Old Valve Base FixingValve Bases RewiredI changed the way the valve bases had been fitted to provided better ventilation by removing the plate that the bases were attached to and using 4mm 2 inch screws refitted them below the chassis using the screws as spacers (it is recommended that you fit the base of the 813 is below the level of the chassis with just the glass envelope above it).Valve Bases From Side I had to rewire the bases as the grids had been directly wired to earth instead of via a .01uF 1000v capacitor and a 4.7R 1 watt fuse resistor (still to arrive and be fitted) which is a safety precaution as you can’t be too safe with linear amplifiers. Right of the valve bases is a new homebrew filament choke.

Things are plodding along nicely as the bleeder resistors for the capacitor bank arrived and were fitted and a mock up of the power supply using another HT transformer I have was assembled and fired up via the Variac transformer so I can start to re-form the capacitors.

Forming the Capacitor BankThere was no big bang and I am now slowly increasing the voltage across the capacitors till I eventually reach the top voltage with this HT transformer which is 2.5KV and it should then be OK for the HT transformer on the linear amp where the voltage across the capacitor bank will be 3KV. (I just hope there is no big bang or the cat gets electrocuted.)

Homebrew Filament TransformerThe fitting of the hombrew filament transformer shown on the left with the RCA 813 Valve is being delayed as I rewire the linear, as it is heavy enough turning it over with just the HT transformer fitted, I have replaced the filament choke and decoupling capacitors and wired it up and all it needs is wired to the transformer when it is fitted. The principle jobs at the minute are rewiring the mains input circuit and fitting a soft start to the HT transformer, removing unwanted components and making a hole in the front panel for the HT voltage meter so things are just plodding along.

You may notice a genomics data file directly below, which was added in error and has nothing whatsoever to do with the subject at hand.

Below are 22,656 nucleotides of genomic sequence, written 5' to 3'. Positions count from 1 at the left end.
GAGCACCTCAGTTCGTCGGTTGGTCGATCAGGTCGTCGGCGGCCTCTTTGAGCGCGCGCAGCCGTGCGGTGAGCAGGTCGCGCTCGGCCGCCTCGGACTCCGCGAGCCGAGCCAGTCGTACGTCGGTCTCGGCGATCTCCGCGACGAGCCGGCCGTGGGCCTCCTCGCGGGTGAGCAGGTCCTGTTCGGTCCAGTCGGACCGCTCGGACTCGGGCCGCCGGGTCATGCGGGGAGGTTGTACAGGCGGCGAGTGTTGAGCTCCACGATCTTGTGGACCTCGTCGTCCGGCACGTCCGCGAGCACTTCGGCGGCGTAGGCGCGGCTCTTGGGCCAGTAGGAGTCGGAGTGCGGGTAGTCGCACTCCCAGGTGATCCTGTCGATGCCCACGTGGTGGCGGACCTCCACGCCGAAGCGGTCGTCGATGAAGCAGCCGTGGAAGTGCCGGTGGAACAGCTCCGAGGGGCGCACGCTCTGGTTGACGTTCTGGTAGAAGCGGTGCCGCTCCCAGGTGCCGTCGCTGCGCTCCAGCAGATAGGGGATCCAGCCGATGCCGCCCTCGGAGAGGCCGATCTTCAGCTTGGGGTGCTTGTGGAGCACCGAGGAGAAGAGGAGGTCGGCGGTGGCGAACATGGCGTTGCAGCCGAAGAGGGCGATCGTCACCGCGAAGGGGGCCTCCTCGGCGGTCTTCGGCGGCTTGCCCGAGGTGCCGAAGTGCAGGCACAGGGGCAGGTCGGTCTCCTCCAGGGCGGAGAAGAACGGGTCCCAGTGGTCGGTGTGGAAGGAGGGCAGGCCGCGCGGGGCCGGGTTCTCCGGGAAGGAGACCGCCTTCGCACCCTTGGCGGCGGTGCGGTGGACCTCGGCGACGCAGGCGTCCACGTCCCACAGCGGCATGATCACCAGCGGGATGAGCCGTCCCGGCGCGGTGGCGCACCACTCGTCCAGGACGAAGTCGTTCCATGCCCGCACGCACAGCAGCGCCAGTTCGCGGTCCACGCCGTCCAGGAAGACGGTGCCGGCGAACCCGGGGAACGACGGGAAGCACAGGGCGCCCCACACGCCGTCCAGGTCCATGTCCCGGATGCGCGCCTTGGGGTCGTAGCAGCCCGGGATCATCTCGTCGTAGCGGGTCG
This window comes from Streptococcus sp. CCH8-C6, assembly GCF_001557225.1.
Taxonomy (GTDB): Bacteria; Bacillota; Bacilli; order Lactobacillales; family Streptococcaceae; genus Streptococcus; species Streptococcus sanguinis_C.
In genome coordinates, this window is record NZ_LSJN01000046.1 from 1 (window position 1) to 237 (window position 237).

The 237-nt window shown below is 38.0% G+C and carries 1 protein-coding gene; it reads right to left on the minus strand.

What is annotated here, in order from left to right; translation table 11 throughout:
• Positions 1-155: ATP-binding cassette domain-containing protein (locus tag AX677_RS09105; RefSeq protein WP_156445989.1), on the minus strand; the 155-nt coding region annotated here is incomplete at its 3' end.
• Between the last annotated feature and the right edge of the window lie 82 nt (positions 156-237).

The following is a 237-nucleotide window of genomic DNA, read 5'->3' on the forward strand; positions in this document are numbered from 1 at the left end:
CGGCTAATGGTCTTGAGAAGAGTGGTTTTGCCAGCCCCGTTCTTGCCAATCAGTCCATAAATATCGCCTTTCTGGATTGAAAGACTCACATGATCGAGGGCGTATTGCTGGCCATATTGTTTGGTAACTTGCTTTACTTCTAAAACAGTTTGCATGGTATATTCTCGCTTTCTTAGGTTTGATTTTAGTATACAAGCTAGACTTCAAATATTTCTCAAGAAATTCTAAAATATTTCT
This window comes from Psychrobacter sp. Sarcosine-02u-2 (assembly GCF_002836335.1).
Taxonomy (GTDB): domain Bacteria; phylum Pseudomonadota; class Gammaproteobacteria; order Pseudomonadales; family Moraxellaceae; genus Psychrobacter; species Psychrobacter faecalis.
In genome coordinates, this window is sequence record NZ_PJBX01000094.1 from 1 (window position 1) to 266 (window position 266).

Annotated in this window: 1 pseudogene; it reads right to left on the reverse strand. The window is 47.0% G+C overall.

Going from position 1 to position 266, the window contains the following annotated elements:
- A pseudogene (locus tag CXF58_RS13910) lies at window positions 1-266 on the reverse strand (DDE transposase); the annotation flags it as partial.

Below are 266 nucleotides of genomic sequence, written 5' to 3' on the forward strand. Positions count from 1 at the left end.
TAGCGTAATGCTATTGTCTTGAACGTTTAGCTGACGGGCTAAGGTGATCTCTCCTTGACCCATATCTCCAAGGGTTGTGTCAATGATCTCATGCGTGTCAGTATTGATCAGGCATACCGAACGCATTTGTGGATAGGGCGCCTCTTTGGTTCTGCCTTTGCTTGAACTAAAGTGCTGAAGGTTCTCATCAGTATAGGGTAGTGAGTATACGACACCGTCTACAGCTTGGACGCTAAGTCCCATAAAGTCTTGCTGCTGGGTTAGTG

<<< Part One <<< Part Two >>> To Be Continued

 Posted by at 11:43 pm
Apr 092013

813 Filament CircuitRefurbishing the Linear Amp was still in progress, and because I was changing the old filament transformer for a proper center tapped transformer suitable for the amplifier, I had to change the circuit to take this into account.

Another modification to the amplifier was the cathode bias circuit as the old circuit did not have one. R5 is a 50K 10 Watt resistor that biases the valve at cut of when not transmitting keeping the valves cooler and D5 is a 5 volt 10 Watt Zener Diode which biases the valve for transmission.

For those not familiar with the grounded grid configuration D5 and R5 raise the voltage of the cathode above earth making the grids negative in respect to the cathode. on large transmitting valves, the heater filaments and the cathode are connected so share the same circuits.

D6 – D8 1N5400 3A  glitch protection diodes for the meters in case of a negative going High voltage spike. F4 a high voltage 1A fast blow fuse provides further protection in the event of a catastrophic failure. All capacitors are .01uF @ 1000 volts and M1 = 1 amp meter and M2 = 50mA meter